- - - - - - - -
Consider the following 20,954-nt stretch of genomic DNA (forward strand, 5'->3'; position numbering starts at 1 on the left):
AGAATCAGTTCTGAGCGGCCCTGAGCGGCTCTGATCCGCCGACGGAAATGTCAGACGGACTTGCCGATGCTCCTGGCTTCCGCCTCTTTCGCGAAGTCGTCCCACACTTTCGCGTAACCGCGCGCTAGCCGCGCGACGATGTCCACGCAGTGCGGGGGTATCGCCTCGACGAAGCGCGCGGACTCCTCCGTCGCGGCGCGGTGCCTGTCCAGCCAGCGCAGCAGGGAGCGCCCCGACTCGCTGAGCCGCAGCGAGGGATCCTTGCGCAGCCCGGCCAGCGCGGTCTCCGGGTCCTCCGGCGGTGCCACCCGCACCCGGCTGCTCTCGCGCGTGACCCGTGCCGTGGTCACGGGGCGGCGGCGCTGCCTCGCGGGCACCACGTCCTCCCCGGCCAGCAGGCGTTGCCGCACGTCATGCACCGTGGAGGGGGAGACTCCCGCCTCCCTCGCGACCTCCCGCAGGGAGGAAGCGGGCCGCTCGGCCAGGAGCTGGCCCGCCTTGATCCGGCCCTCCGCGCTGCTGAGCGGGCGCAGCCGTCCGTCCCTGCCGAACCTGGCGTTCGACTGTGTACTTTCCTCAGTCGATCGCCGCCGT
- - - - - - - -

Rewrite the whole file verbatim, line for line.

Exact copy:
Consider the following 20,954-nt stretch of genomic DNA (forward strand, 5'->3'; position numbering starts at 1 on the left):
AGAATCAGTTCTGAGCGGCCCTGAGCGGCTCTGATCCGCCGACGGAAATGTCAGACGGACTTGCCGATGCTCCTGGCTTCCGCCTCTTTCGCGAAGTCGTCCCACACTTTCGCGTAACCGCGCGCTAGCCGCGCGACGATGTCCACGCAGTGCGGGGGTATCGCCTCGACGAAGCGCGCGGACTCCTCCGTCGCGGCGCGGTGCCTGTCCAGCCAGCGCAGCAGGGAGCGCCCCGACTCGCTGAGCCGCAGCGAGGGATCCTTGCGCAGCCCGGCCAGCGCGGTCTCCGGGTCCTCCGGCGGTGCCACCCGCACCCGGCTGCTCTCGCGCGTGACCCGTGCCGTGGTCACGGGGCGGCGGCGCTGCCTCGCGGGCACCACGTCCTCCCCGGCCAGCAGGCGTTGCCGCACGTCATGCACCGTGGAGGGGGAGACTCCCGCCTCCCTCGCGACCTCCCGCAGGGAGGAAGCGGGCCGCTCGGCCAGGAGCTGGCCCGCCTTGATCCGGCCCTCCGCGCTGCTGAGCGGGCGCAGCCGTCCGTCCCTGCCGAACCTGGCGTTCGACTGTGTACTTTCCTCAGTCGATCGCCGCCGT